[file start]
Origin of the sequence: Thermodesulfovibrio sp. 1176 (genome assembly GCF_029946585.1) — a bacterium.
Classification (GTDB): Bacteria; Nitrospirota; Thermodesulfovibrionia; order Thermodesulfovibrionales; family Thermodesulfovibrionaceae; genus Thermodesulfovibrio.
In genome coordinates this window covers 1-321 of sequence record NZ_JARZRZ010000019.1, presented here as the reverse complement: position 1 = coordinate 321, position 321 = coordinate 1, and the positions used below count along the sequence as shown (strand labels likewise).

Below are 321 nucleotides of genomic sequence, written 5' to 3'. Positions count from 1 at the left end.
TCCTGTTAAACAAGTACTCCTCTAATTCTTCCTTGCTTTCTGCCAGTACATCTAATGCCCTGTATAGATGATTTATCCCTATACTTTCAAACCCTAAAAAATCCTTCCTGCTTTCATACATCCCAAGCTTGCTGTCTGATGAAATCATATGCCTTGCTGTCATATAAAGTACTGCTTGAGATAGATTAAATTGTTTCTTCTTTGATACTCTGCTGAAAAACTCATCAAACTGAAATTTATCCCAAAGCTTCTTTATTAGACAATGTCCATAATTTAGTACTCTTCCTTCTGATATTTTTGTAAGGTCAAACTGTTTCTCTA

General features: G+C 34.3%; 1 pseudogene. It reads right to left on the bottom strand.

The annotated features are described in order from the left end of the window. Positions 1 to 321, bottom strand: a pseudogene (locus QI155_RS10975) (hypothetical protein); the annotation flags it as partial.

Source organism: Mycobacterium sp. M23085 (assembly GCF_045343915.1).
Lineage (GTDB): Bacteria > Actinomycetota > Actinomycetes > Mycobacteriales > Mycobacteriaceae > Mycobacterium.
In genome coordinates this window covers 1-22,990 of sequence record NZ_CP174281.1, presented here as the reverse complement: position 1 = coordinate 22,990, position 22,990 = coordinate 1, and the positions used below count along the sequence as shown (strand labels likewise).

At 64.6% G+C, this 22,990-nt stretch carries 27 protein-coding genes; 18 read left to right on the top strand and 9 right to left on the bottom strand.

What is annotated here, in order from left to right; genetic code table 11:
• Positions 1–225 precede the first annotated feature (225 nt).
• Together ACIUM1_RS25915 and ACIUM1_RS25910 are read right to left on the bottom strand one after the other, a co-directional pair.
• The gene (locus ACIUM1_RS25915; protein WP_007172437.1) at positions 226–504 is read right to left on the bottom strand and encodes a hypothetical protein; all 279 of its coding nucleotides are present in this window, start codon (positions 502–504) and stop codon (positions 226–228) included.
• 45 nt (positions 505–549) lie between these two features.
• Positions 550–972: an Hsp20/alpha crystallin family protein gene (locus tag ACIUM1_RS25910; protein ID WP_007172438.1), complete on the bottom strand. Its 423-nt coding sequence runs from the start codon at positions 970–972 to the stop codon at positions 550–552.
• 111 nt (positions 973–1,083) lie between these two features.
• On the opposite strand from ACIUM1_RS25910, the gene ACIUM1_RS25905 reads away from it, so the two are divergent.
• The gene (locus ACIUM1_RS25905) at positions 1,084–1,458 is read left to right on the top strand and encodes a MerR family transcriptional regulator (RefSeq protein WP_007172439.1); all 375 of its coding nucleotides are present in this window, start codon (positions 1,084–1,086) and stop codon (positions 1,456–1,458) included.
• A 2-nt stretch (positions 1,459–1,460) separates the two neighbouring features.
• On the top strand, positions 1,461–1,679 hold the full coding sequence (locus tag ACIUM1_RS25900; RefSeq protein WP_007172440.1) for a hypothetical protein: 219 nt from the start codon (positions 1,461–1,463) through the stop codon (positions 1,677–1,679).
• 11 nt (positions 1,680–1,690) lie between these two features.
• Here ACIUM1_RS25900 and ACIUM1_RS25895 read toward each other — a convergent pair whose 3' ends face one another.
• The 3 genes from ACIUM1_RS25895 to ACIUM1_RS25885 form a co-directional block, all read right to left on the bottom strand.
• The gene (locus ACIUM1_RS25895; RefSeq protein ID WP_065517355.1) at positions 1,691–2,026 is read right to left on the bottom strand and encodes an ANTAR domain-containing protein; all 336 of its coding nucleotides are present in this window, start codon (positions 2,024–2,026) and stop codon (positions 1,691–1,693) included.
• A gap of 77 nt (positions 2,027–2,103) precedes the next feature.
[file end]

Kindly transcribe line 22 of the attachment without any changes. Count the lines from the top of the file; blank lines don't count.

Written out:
• On the top strand, positions 1,461–1,679 hold the full coding sequence (locus tag ACIUM1_RS25900; RefSeq protein WP_007172440.1) for a hypothetical protein: 219 nt from the start codon (positions 1,461–1,463) through the stop codon (positions 1,677–1,679).